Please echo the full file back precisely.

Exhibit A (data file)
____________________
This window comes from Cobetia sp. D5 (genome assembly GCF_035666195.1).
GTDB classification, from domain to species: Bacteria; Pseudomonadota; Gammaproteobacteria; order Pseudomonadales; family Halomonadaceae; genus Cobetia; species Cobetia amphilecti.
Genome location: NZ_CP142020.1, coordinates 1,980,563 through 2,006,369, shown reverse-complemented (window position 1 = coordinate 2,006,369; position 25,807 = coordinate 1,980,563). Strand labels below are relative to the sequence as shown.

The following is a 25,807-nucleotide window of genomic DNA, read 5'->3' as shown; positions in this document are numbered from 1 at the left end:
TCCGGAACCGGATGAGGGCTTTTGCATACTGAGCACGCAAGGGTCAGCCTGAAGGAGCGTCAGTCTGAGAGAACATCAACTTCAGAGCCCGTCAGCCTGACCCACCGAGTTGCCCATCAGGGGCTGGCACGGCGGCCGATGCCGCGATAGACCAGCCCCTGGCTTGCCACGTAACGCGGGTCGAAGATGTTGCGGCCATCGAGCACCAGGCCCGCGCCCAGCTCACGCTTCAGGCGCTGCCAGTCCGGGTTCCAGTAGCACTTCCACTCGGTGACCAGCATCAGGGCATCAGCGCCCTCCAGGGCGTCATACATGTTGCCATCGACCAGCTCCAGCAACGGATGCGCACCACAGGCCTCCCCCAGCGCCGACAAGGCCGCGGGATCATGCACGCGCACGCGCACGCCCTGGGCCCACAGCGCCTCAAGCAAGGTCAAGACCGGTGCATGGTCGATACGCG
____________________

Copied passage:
This window comes from Cobetia sp. D5 (genome assembly GCF_035666195.1).
GTDB classification, from domain to species: Bacteria; Pseudomonadota; Gammaproteobacteria; order Pseudomonadales; family Halomonadaceae; genus Cobetia; species Cobetia amphilecti.
Genome location: NZ_CP142020.1, coordinates 1,980,563 through 2,006,369, shown reverse-complemented (window position 1 = coordinate 2,006,369; position 25,807 = coordinate 1,980,563). Strand labels below are relative to the sequence as shown.

The following is a 25,807-nucleotide window of genomic DNA, read 5'->3' as shown; positions in this document are numbered from 1 at the left end:
TCCGGAACCGGATGAGGGCTTTTGCATACTGAGCACGCAAGGGTCAGCCTGAAGGAGCGTCAGTCTGAGAGAACATCAACTTCAGAGCCCGTCAGCCTGACCCACCGAGTTGCCCATCAGGGGCTGGCACGGCGGCCGATGCCGCGATAGACCAGCCCCTGGCTTGCCACGTAACGCGGGTCGAAGATGTTGCGGCCATCGAGCACCAGGCCCGCGCCCAGCTCACGCTTCAGGCGCTGCCAGTCCGGGTTCCAGTAGCACTTCCACTCGGTGACCAGCATCAGGGCATCAGCGCCCTCCAGGGCGTCATACATGTTGCCATCGACCAGCTCCAGCAACGGATGCGCACCACAGGCCTCCCCCAGCGCCGACAAGGCCGCGGGATCATGCACGCGCACGCGCACGCCCTGGGCCCACAGCGCCTCAAGCAAGGTCAAGACCGGTGCATGGTCGATACGCG